Appellate Judge James A. Stewart is going into the dog biscuit business.
"Forget the pig. Administrate the family."—Constance, to Clarence
Actually, Clarence—Lord Emsworth—is never going to forget that pig; the Empress is a prize winner, or at least that's his perennial hope. The Care of the Pig is his most treasured volume, and when he falls for a woman, it's her love of pigs that seals the deal. He'd spend his days tending to the Empress, but his sister Connie has other plans.
Clarence comes from the pen of the late P.G. Wodehouse (Jeeves & Wooster), whose writing is still very much alive in Blandings, a current British comedy series.
Facts of the Case
Blandings: Series 1 features six episodes on two discs:
• "The Go-Getter"—Clarence hasn't lost his marbles, but he's none too happy about his new secretary Baxter (David Walliams, Great Expectations) rearranging them. Connie wants to impress a visitor she doesn't like. Freddie (Jack Farthing, Posh) flogs dog biscuits to win a lady love.
• "Lord Emsworth and the Girl Friend"—Connie throws away Clarence's battered-but-beloved straw hat, but it comes back—on the head of a London Fresh Air Fund child.
• "The Crime Wave at Blandings"—Freddie brings home a dancer again, but this time she's there to help her brother collect a gambling debt. She's also taken to butler Beach (Mark Williams, Harry Potter and the Half-Blood Prince), who hasn't taken to her. Baxter's back, and he's due for a shot in the rear.
• "Problems with Drink"—The women who come to Blandings are interested in Clarence this time. One's a rival's niece who wants to help prep the Empress; the other has fallen for him—and the Empress, or so she says.
Interestingly, the first character who's introduced, in the very first shot of Blandings, is the Empress, Clarence's beloved pig. It gets the series off to a most undignified start. It's fitting because Clarence makes a most undignified Lord Emsworth. He likes tending his pig and his roses, but he's not keen on speeches. His favorite hat doesn't look out of place on a ragamuffin (and yes, a poor London kid looks straight out of Charles Dickens here). When he shares a drink with his butler, Clarence grabs a mug and gives Beech the glass, telling the butler that his higher position calls for more decorum.
Timothy Spall gives Clarence a warmth that P.G. Wodehouse might have surprised by. He turns out to be a caring guardian for two Fresh Air Fund kids, a supporter of his various nieces in their battles with sister Connie, and a knowing soft touch for his perpetually broke son Freddie. Otherwise, the characters are rather cardboard: Jennifer Saunders' Connie is reduced to a thin-lipped scowl, Freddie crashes his car every week and has a cowlick that flips up anytime he likes a woman, Beech has a formal nature that he puts back on the shelf when it's not needed. Nothing else in romance is more subtle than Freddie's cowlick. Spall's performance gives Blandings something grounded to get viewers past all the cliches of Wodehouse's writing.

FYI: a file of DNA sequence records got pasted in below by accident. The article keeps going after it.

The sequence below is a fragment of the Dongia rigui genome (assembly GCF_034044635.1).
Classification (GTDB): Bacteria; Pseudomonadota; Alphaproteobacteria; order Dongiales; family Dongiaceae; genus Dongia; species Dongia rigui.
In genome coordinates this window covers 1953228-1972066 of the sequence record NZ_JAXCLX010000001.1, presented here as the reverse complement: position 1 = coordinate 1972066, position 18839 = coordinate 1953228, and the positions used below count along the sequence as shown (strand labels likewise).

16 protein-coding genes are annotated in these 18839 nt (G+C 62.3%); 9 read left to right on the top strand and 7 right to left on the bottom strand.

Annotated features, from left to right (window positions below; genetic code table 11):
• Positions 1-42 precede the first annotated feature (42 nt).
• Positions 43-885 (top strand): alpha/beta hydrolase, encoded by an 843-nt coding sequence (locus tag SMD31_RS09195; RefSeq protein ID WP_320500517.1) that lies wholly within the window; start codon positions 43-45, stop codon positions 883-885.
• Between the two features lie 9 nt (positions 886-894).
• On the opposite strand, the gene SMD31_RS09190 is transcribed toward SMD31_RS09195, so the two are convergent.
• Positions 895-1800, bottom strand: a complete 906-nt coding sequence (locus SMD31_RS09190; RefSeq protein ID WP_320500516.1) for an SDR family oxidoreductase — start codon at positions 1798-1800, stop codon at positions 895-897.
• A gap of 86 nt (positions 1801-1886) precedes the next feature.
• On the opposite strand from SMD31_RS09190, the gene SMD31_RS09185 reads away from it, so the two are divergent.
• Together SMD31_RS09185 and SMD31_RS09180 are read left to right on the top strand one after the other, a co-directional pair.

Blandings is a broad comedy full of slapstick and farce, with people running in and out of slamming doors. A jazzy score keeps the frenetic activity going throughout, while reminding everyone that this is the twenties.
Blandings Castle and its surroundings, actually filmed in Northern Ireland rather than England, has a beauty that's captured well on the video: a niece in pastel pinks stands out clearly against the lake on the Blandings estate.
The Rebuttal Witnesses
Some viewers might find things like Freddie crashing his car into a tree every week too predictable. If you think you'd be one of them, don't visit Blandings; the show thrives on that sameness. It also expects a little familiarity with P.G. Wodehouse, at least at the start.
If you watched on PBS, there's little extra to rate a purchase, although I suspect there were slight edits.
There are no extras on the DVD set. Given Wodehouse's legacy and the 1920s setting, the show could have used some context.
As I watched Blandings, the first couple of episodes felt a little bit too predictable and farcical. After a while, the extra bits that Spall puts in to humanize his performance make the series work.
Not dignified, but not guilty.
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Scales of Justice
Studio: Acorn Media
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